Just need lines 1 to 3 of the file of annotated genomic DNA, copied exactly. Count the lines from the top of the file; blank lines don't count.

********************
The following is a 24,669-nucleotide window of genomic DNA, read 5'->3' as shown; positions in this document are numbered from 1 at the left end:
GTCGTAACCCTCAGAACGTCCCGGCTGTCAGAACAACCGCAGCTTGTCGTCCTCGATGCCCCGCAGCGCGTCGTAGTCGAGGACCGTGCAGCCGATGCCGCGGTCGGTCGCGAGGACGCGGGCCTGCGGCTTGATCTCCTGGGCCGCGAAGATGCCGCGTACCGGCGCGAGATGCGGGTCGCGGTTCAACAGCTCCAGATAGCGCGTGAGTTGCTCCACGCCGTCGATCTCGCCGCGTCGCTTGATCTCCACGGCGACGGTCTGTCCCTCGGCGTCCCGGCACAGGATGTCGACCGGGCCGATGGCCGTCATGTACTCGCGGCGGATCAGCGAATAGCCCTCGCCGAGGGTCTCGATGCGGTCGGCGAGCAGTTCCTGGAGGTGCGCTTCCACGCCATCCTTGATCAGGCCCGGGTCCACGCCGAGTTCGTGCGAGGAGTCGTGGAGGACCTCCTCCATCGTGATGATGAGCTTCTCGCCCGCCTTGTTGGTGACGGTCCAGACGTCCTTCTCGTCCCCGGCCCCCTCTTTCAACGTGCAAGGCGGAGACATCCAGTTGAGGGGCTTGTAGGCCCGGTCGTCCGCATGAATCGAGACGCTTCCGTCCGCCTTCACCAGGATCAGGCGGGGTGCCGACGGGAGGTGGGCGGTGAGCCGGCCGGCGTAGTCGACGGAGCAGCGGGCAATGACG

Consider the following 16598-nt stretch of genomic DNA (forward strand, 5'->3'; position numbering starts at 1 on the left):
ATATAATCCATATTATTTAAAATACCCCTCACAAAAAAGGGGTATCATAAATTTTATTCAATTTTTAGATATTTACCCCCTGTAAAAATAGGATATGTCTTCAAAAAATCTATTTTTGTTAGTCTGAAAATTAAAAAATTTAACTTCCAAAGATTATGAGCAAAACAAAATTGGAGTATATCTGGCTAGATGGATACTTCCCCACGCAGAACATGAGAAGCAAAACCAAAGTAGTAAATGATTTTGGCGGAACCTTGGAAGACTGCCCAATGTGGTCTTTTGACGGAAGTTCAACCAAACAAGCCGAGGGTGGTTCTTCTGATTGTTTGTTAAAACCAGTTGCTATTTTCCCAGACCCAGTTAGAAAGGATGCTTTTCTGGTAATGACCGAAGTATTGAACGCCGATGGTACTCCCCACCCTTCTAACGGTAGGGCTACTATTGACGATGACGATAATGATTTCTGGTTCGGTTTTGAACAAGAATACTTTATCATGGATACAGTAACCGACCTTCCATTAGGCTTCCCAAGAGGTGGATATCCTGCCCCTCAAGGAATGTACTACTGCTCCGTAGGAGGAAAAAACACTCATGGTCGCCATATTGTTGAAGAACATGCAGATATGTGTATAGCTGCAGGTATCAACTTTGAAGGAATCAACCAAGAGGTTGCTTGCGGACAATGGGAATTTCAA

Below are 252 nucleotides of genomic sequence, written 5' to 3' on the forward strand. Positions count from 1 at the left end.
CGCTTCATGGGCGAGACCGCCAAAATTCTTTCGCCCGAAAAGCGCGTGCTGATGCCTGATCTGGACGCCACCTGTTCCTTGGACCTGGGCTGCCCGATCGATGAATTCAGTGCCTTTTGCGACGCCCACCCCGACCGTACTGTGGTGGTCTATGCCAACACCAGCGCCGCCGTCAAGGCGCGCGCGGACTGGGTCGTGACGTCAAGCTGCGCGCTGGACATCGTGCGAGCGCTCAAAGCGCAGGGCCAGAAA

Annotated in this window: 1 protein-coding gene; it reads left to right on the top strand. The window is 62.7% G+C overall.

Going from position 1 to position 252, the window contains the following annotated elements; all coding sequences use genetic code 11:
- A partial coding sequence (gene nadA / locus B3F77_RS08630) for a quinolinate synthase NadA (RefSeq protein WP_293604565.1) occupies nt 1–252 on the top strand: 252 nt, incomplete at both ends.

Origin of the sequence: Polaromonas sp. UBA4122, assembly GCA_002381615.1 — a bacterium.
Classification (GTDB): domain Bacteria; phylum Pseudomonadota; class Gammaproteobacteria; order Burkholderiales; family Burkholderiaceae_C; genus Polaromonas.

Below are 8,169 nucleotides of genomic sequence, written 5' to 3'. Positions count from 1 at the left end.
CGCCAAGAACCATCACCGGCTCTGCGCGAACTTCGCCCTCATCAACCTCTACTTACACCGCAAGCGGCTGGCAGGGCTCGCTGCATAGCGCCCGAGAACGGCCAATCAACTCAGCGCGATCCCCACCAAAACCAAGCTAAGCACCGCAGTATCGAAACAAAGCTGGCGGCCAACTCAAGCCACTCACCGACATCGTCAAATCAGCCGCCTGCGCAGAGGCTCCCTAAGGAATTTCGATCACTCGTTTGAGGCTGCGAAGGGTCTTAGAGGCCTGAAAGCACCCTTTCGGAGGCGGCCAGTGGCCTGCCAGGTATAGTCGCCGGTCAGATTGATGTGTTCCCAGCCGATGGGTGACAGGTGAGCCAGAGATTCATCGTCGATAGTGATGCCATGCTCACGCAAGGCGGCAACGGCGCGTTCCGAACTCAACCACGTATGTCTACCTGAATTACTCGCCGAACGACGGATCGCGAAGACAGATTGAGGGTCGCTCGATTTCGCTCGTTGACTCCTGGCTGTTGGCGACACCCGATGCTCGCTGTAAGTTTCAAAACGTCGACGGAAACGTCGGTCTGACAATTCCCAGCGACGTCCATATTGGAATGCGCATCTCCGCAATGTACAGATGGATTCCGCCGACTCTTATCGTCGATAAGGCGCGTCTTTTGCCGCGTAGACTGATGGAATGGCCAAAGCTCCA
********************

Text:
The following is a 24,669-nucleotide window of genomic DNA, read 5'->3' as shown; positions in this document are numbered from 1 at the left end:
GTCGTAACCCTCAGAACGTCCCGGCTGTCAGAACAACCGCAGCTTGTCGTCCTCGATGCCCCGCAGCGCGTCGTAGTCGAGGACCGTGCAGCCGATGCCGCGGTCGGTCGCGAGGACGCGGGCCTGCGGCTTGATCTCCTGGGCCGCGAAGATGCCGCGTACCGGCGCGAGATGCGGGTCGCGGTTCAACAGCTCCAGATAGCGCGTGAGTTGCTCCACGCCGTCGATCTCGCCGCGTCGCTTGATCTCCACGGCGACGGTCTGTCCCTCGGCGTCCCGGCACAGGATGTCGACCGGGCCGATGGCCGTCATGTACTCGCGGCGGATCAGCGAATAGCCCTCGCCGAGGGTCTCGATGCGGTCGGCGAGCAGTTCCTGGAGGTGCGCTTCCACGCCATCCTTGATCAGGCCCGGGTCCACGCCGAGTTCGTGCGAGGAGTCGTGGAGGACCTCCTCCATCGTGATGATGAGCTTCTCGCCCGCCTTGTTGGTGACGGTCCAGACGTCCTTCTCGTCCCCGGCCCCCTCTTTCAACGTGCAAGGCGGAGACATCCAGTTGAGGGGCTTGTAGGCCCGGTCGTCCGCATGAATCGAGACGCTTCCGTCCGCCTTCACCAGGATCAGGCGGGGTGCCGACGGGAGGTGGGCGGTGAGCCGGCCGGCGTAGTCGACGGAGCAGCGGGCAATGACG

Consider the following 16598-nt stretch of genomic DNA (forward strand, 5'->3'; position numbering starts at 1 on the left):